His statement became an issue in that year’s New Jersey gubernatorial race. The Republican, Wayne Dumont, argued that Genovese should be fired from his state job, while the Democrat Richard Hughes defended academic freedom. Hughes won the race, Genovese kept his job, and all was well (except of course, for the Vietnamese). Eventually, Genovese became a right-winger and a Catholic.

Anyways… so I was researching the issue for my lecture and I came upon this article from Time magazine in 1965 reporting on the controversy.

Which brings me to the point of this post. Read this description of the political program of the Republican, Dumont:

Both agreed that New Jersey’s most pressing problem, a chronic shortage of revenue, could be solved only by new taxes. (New Jersey and Nebraska are the only two states in the Union that do not levy statewide taxes on income or retail sales.) Nor did the candidates electrify the populace with pleas for purer water, cleaner air, faster transit facilities.

Higher taxes, stronger environmental regulations, and better public transportation. This is almost literally the exact opposite of current New Jersey Republican governor, Chris Christie, who has staked his governorship on lower taxes, less regulation, and defunding public transportation.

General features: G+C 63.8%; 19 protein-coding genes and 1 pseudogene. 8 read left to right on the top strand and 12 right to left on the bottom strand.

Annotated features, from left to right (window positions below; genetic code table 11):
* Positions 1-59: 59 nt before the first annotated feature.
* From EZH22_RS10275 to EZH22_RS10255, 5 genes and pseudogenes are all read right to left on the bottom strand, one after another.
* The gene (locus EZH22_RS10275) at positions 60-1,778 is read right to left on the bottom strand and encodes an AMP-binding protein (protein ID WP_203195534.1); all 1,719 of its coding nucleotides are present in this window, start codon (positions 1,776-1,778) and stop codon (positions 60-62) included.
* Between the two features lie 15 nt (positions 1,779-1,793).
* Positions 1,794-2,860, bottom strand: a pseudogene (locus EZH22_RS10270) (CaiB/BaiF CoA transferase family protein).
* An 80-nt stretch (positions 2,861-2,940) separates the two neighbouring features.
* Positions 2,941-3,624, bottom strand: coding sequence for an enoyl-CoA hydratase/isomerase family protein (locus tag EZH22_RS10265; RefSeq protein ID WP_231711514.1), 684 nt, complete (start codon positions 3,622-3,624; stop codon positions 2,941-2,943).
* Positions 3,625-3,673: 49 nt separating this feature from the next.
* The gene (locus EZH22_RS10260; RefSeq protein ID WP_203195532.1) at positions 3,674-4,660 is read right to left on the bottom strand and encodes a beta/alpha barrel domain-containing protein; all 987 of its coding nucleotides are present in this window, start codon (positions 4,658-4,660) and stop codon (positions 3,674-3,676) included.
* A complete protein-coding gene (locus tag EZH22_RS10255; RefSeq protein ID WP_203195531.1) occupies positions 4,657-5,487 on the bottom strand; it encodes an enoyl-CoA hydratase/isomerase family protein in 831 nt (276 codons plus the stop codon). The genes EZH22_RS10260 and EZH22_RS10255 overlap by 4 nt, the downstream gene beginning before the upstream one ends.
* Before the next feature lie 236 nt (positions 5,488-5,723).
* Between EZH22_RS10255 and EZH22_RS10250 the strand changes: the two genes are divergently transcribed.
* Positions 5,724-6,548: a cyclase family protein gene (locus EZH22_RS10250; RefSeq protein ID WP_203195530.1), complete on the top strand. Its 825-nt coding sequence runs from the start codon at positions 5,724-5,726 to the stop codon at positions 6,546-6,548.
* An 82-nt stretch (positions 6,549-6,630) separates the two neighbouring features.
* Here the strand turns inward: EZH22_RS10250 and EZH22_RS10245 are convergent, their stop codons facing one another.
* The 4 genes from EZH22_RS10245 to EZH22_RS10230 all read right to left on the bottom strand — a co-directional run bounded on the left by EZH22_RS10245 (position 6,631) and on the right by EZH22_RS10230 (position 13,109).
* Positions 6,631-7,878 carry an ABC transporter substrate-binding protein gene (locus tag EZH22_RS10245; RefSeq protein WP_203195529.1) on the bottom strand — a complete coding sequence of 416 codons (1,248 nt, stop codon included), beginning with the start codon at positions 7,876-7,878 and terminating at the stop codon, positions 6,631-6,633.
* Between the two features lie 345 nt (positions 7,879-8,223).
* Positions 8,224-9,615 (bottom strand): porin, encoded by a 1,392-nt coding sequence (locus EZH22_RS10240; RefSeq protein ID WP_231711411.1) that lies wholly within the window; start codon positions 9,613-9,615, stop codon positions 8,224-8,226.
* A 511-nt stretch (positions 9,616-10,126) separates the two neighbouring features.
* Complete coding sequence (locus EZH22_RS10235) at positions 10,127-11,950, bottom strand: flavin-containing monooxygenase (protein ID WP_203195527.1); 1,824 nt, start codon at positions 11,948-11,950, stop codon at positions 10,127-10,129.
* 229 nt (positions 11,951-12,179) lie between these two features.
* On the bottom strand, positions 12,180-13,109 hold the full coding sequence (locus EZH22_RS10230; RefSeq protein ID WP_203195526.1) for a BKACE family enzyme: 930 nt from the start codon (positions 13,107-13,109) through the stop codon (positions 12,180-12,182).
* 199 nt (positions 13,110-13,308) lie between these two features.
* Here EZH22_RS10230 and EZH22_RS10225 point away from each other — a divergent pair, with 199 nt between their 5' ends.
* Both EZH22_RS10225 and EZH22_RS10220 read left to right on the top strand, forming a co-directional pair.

Thought it was pretty notable. Cold War Republicans were no friends of free speech, but at least were reasonable on some other stuff. No longer.

Written by Peter Wirzbicki

February 8, 2011 at 13:26

Posted in Academia, free speech, History & Historians

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Those Tyrannical Paranoid Chinese

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By Wiz

From the New York Times:

As China ratcheted up the pressure on Google to censor its Internet searches last year, the American Embassy sent a secret cable to Washington detailing why top Chinese leaders had become so obsessed with the Internet search company: they were Googling themselves…That cable from American diplomats was one of many made public by WikiLeaks that portray China’s leadership as nearly obsessed with the threat posed by the Internet to their grip on power

Nothing like that would ever happen here!

The AP: